Constructing a Convertible

The latest retractable roof technology makes desert sun a home field advantage.
August 11, 2010

When the National Football League's Arizona Cardinals decided to build a new stadium in 2000, the desert climate was a major consideration of the design plan. The Cardinals had difficulty drawing fans to Sun Devil Stadium in Tempe, especially early in the season, because of the torturous heat that often exceeded 100 degrees F. The heat was even rougher on the players, not to mention the field's playing surface.

In the cooler months, however, the climate is perfect for outdoor events, and not just football. A new stadium could take advantage of the warm winters to hold open-air concerts and conventions.

The Cardinals found a way to shield fans and players from the heat early in the season and open the place up later, thanks to an innovative roof design. Completed in August, the $455 million University of Phoenix Stadium in Glendale, Ariz., is the NFL's second retractable roof facility.

The exterior design of the stadium resembles a barrel cactus as envisioned by design architect Peter Eisenman, along with facility architect HOK+Sport, Kansas City, Mo. The retractable roof is made from Teflon-coated fiberglass sheer-fill fabric from BirdAir that allows 12% light transmission into the stadium.

Operating on an incline



Two gigantic Brunel trusses (opposite) hold up the retractable roof at University of Phoenix Stadium in Glendale, Ariz. A Teflon-coated fiberglass fabric allows light to enter the stadium even when the roof is closed.

HOK+Sport designed the first retractable roof on Reliant Stadium in Houston; this is its second such project with structural engineer Walter P Moore. “These roofs have a long history of relying on principles of basic engineering, but the more we do them the more comfortable we get in changing what they look and operate like,” said Dennis Wellner, a founding principal of HOK+Sport and project principal for the University of Phoenix Stadium. “That was the fun part.”



Eisenman's slightly sloped roof design allowed the engineers and architects to take advantage of gravity to help the stadium's ABB ACS800 drives move two 185x285-foot sections of the roof. The two 550-ton panels are suspended between two parallel tracks along the east and west sides of the structure. The tracks are curved to follow the roof's profile, which slopes down from the 50-yard line toward the north and south ends of the building. Each roof panel rests on eight two-wheeled carriers (four along the west side of the roof panel, four along the east). Each panel moves down an incline varying from zero to 14 degrees as it goes from the closed to open position along the curved top chords of the Brunel trusses that hold up the roof.

“It's the most technically advanced retractable roof we've made to date,” said Cyril Silberman, CEO of Uni-Systems, the Minneapolis-based mechanization contractor on the project. Silberman said standard techniques such as the powered traction wheels that Uni-Systems used on previous stadium projects were not an option for the sloped roof. If the powered wheels failed on a slope, the huge roof sections could end up in the parking lot.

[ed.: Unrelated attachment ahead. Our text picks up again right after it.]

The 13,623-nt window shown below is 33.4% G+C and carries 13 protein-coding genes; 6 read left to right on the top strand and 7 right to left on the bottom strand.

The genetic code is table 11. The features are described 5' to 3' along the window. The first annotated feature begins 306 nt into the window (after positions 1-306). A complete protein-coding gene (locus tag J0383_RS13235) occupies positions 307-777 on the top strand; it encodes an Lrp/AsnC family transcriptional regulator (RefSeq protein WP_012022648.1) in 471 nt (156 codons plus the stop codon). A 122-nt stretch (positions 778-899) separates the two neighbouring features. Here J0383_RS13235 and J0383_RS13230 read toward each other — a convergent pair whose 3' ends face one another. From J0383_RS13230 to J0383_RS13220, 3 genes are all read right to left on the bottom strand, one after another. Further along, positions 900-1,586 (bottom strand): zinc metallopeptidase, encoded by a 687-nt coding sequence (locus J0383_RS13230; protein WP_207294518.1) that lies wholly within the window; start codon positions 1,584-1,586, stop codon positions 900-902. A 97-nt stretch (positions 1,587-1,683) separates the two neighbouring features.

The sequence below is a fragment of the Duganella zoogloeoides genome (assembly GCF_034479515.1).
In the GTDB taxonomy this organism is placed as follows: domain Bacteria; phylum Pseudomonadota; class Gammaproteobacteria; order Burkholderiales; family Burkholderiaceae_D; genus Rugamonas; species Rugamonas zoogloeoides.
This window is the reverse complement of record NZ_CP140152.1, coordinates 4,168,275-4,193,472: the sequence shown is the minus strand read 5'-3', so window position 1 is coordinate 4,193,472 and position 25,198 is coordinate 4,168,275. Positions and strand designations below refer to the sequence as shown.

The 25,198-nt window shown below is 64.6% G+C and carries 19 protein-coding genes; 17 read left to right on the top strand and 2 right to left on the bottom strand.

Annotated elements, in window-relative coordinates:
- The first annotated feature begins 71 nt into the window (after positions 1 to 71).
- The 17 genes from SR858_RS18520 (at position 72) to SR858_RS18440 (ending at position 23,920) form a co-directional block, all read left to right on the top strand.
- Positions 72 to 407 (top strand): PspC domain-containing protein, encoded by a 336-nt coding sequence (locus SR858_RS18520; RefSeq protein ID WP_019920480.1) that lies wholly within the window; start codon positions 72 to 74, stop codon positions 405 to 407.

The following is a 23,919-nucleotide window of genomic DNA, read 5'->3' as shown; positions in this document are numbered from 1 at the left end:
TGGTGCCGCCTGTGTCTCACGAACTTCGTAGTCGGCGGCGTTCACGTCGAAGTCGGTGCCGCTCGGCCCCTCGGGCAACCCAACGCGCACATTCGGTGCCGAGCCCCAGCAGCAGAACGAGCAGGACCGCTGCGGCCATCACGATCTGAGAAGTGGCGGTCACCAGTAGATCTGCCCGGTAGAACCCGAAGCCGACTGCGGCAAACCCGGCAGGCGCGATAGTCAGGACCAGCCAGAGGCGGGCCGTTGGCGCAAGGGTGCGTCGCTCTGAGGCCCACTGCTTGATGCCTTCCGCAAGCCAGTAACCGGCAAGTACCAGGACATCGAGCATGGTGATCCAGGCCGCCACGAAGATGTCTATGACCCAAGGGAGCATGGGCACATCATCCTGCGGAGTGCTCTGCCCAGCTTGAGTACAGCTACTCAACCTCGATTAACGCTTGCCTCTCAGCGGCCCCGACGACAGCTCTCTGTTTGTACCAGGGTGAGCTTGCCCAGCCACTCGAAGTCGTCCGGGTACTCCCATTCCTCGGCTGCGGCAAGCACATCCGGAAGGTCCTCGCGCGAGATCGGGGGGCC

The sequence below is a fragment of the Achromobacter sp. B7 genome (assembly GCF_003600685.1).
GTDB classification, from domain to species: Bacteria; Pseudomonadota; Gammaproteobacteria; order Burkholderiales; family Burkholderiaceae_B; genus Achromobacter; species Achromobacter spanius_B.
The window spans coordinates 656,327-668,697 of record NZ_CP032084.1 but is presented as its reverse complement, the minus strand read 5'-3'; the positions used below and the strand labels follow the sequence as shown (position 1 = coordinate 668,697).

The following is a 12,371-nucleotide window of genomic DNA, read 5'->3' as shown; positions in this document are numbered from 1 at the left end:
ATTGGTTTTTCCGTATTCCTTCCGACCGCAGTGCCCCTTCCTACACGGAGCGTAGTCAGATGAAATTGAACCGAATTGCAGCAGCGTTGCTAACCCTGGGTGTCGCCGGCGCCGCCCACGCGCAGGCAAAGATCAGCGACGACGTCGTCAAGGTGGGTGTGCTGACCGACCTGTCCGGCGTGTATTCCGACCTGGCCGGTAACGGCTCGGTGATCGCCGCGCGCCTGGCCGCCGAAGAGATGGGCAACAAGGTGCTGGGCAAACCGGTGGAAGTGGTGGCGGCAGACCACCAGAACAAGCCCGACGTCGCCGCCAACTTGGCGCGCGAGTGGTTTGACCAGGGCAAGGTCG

Uni-Systems previously worked on retractable roofs at Miller Park in Milwaukee and Minute Maid Park and Reliant Stadium in Houston. The company is working on retractable roof plans for proposed NFL stadiums in Dallas and St. Louis.

Raise high the roof beams

To construct the first inclined retractable roof in the U.S., the Building Team used new construction techniques. The two 700-foot-long, 87-foot-deep Brunel trusses that support the roof sit atop four 171-foot-tall, 17.5-foot-wide supercolumns. Because the lenticular span of the trusses is so long, the fabricator-erecter, Phoenix-based Schuff Steel, came up with the idea of building the trusses on the ground and then raising them to the tops of the four supercolumns once they were completed. This sped up their construction and minimized safety and design concerns.

“Most long spans like this are erected in place on shoring towers,” said Mark Waggoner, senior associate with Walter P Moore. “Had we constructed it that way, the design would have been completely different. We wanted to make sure our steel structure was harmonious with the idea of letting in lots of light, and the orthogonal structure we got from building it that way lets all that light and sun in.”

Waggoner said the spans aren't really even traditional trusses, but rather a combination of a compression arch and steel cable support, commonly used in bridge design.


The stadium's 90-foot trusses were constructed on the ground and lifted into place last February.

“Even though they're 90 feet deep, there really is little sense that the trusses are that deep or massive,” Wellner said. “The interior space is really defined by the underside of the roof, rather than being encumbered by these huge trusses that glide through it.”



Many members of the Building Team credit the modified design-build process that was used on the stadium for allowing them to work more directly with general contractor Hunt Construction Group, Scottsdale, and the project's sub-contractors. This allowed them to devise innovative concepts that have helped University of Phoenix Stadium draw rave reviews.

“It had a number of advantages,” Waggoner said. “Small things, like we didn't have so many volume RFIs to deal with, really opened things up to a more collaborative effort and really put eve-ryone on the same side.”

The Cardinals and the stadium's owner, Arizona Sports and Tourism Authority, have already scheduled late-season events (suitable for opening the roof), such as the BCS National Championship game January 8, 2007. The stadium has also been named one of the Top Ten Stadiums in the World by Business Week.

         
 

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